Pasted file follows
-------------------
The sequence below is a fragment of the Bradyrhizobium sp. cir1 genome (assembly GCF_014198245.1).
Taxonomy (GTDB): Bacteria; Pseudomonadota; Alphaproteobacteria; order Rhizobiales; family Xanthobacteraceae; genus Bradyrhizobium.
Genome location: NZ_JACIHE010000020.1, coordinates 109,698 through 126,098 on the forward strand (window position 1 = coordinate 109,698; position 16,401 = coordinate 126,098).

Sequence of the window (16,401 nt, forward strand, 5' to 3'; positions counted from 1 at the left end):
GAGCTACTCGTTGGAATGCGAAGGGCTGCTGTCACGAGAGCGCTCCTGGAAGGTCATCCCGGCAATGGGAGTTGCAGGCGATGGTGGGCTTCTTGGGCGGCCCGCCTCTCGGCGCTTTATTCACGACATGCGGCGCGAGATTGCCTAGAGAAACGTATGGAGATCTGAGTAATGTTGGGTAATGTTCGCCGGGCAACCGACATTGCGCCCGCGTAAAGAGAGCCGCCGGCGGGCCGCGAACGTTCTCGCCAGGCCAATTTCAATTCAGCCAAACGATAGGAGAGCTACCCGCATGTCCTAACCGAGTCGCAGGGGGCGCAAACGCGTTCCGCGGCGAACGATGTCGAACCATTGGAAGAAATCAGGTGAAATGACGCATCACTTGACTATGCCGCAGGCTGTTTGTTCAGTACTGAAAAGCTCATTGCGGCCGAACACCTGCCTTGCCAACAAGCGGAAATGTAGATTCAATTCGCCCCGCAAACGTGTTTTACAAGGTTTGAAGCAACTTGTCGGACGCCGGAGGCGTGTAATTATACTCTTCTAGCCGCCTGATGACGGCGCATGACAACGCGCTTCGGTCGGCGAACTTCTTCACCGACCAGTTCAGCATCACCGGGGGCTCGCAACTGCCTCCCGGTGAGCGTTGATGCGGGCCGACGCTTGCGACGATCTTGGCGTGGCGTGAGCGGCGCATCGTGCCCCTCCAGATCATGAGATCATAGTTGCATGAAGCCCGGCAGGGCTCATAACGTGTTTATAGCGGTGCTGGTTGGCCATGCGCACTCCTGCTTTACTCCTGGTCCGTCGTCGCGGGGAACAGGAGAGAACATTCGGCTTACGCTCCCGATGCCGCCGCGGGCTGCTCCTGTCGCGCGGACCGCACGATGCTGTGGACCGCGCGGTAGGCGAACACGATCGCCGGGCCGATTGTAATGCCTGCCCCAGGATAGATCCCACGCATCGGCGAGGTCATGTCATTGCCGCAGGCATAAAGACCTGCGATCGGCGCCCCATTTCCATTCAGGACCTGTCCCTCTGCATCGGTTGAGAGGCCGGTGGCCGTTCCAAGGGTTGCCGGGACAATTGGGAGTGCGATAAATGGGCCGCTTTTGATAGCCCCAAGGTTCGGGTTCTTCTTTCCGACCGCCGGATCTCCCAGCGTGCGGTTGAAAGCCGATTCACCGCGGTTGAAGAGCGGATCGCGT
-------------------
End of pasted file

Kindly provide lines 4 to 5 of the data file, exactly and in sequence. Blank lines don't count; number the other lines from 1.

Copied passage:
Sequence of the window (16,401 nt, forward strand, 5' to 3'; positions counted from 1 at the left end):
GAGCTACTCGTTGGAATGCGAAGGGCTGCTGTCACGAGAGCGCTCCTGGAAGGTCATCCCGGCAATGGGAGTTGCAGGCGATGGTGGGCTTCTTGGGCGGCCCGCCTCTCGGCGCTTTATTCACGACATGCGGCGCGAGATTGCCTAGAGAAACGTATGGAGATCTGAGTAATGTTGGGTAATGTTCGCCGGGCAACCGACATTGCGCCCGCGTAAAGAGAGCCGCCGGCGGGCCGCGAACGTTCTCGCCAGGCCAATTTCAATTCAGCCAAACGATAGGAGAGCTACCCGCATGTCCTAACCGAGTCGCAGGGGGCGCAAACGCGTTCCGCGGCGAACGATGTCGAACCATTGGAAGAAATCAGGTGAAATGACGCATCACTTGACTATGCCGCAGGCTGTTTGTTCAGTACTGAAAAGCTCATTGCGGCCGAACACCTGCCTTGCCAACAAGCGGAAATGTAGATTCAATTCGCCCCGCAAACGTGTTTTACAAGGTTTGAAGCAACTTGTCGGACGCCGGAGGCGTGTAATTATACTCTTCTAGCCGCCTGATGACGGCGCATGACAACGCGCTTCGGTCGGCGAACTTCTTCACCGACCAGTTCAGCATCACCGGGGGCTCGCAACTGCCTCCCGGTGAGCGTTGATGCGGGCCGACGCTTGCGACGATCTTGGCGTGGCGTGAGCGGCGCATCGTGCCCCTCCAGATCATGAGATCATAGTTGCATGAAGCCCGGCAGGGCTCATAACGTGTTTATAGCGGTGCTGGTTGGCCATGCGCACTCCTGCTTTACTCCTGGTCCGTCGTCGCGGGGAACAGGAGAGAACATTCGGCTTACGCTCCCGATGCCGCCGCGGGCTGCTCCTGTCGCGCGGACCGCACGATGCTGTGGACCGCGCGGTAGGCGAACACGATCGCCGGGCCGATTGTAATGCCTGCCCCAGGATAGATCCCACGCATCGGCGAGGTCATGTCATTGCCGCAGGCATAAAGACCTGCGATCGGCGCCCCATTTCCATTCAGGACCTGTCCCTCTGCATCGGTTGAGAGGCCGGTGGCCGTTCCAAGGGTTGCCGGGACAATTGGGAGTGCGATAAATGGGCCGCTTTTGATAGCCCCAAGGTTCGGGTTCTTCTTTCCGACCGCCGGATCTCCCAGCGTGCGGTTGAAAGCCGATTCACCGCGGTTGAAGAGCGGATCGCGT